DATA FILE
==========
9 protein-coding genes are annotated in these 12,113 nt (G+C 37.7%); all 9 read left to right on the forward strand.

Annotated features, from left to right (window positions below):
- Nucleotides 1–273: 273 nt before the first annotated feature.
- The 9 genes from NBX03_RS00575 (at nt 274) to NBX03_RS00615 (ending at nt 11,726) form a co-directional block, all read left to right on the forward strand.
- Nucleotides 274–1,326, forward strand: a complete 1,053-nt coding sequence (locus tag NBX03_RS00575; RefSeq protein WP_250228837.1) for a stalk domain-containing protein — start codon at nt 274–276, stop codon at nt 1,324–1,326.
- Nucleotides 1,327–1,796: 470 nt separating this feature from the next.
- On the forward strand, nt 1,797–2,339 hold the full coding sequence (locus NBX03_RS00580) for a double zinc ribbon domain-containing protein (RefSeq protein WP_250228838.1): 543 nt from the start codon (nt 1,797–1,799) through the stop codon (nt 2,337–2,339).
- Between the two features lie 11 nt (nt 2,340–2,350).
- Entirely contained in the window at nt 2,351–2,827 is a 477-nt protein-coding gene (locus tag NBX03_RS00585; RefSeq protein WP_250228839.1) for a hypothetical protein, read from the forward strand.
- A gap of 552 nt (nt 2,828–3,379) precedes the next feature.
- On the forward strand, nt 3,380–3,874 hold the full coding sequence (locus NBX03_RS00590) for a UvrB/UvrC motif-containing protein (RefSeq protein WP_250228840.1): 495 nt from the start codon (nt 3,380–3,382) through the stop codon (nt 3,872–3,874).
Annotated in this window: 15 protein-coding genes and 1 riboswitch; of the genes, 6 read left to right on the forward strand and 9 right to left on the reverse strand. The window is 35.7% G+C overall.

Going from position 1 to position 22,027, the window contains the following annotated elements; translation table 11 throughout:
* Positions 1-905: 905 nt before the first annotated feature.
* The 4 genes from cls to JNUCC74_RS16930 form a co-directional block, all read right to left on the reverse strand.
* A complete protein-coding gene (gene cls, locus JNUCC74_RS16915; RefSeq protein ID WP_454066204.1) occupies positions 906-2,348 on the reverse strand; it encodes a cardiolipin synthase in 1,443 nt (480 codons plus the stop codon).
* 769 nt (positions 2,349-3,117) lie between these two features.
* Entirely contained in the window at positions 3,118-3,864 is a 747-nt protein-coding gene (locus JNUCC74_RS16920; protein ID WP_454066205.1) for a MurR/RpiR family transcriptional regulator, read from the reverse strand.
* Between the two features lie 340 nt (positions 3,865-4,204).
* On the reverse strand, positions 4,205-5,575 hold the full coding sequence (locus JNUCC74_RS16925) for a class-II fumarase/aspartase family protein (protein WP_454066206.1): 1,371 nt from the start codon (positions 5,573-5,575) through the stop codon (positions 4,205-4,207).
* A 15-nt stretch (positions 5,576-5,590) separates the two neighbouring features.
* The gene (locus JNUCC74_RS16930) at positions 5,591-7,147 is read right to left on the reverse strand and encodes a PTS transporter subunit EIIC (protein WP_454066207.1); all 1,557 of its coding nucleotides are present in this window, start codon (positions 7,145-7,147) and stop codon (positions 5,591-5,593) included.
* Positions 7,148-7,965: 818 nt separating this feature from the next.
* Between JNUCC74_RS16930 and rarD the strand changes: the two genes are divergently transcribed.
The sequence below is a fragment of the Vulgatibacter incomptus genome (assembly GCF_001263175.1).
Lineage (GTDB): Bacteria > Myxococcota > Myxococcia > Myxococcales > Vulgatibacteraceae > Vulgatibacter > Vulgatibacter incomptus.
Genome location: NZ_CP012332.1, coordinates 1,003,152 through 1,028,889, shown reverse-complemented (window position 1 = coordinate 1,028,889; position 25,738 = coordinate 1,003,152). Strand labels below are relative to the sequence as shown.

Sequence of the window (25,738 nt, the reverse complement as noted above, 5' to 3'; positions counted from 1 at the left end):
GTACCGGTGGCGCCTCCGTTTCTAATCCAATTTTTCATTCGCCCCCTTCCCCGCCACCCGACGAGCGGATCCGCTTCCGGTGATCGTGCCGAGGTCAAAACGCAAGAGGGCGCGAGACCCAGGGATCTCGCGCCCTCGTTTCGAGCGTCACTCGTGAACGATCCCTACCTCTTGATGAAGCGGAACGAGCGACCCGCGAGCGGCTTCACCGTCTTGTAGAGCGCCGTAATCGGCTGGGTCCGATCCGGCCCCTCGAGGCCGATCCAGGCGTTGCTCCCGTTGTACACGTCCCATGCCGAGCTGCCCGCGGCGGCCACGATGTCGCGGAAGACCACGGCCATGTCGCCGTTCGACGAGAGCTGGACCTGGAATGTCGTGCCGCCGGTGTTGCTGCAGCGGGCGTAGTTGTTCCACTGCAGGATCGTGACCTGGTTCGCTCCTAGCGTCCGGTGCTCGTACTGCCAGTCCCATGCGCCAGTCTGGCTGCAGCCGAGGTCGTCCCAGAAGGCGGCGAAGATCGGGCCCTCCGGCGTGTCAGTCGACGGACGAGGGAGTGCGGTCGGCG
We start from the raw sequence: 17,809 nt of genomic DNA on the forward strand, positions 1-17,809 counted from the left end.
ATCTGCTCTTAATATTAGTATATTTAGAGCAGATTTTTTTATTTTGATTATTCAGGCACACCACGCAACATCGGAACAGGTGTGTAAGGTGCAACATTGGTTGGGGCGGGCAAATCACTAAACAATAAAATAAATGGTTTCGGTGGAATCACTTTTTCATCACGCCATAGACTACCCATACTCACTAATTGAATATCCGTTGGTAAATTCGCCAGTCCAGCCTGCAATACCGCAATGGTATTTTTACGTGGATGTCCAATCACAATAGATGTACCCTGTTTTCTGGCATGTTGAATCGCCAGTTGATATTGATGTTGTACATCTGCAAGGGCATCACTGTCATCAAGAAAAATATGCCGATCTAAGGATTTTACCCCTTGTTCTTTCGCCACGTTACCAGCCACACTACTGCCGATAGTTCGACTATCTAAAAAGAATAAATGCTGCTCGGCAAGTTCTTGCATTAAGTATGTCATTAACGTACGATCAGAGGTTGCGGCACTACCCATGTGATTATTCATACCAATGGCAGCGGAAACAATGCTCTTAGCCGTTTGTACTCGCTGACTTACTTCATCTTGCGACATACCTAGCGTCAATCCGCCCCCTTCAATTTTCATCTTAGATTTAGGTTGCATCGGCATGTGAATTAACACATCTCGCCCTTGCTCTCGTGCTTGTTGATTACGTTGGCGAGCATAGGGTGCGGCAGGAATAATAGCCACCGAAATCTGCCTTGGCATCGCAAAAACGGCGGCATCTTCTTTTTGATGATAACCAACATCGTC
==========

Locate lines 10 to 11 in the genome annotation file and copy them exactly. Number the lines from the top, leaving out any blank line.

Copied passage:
- A gap of 552 nt (nt 2,828–3,379) precedes the next feature.
- On the forward strand, nt 3,380–3,874 hold the full coding sequence (locus NBX03_RS00590) for a UvrB/UvrC motif-containing protein (RefSeq protein WP_250228840.1): 495 nt from the start codon (nt 3,380–3,382) through the stop codon (nt 3,872–3,874).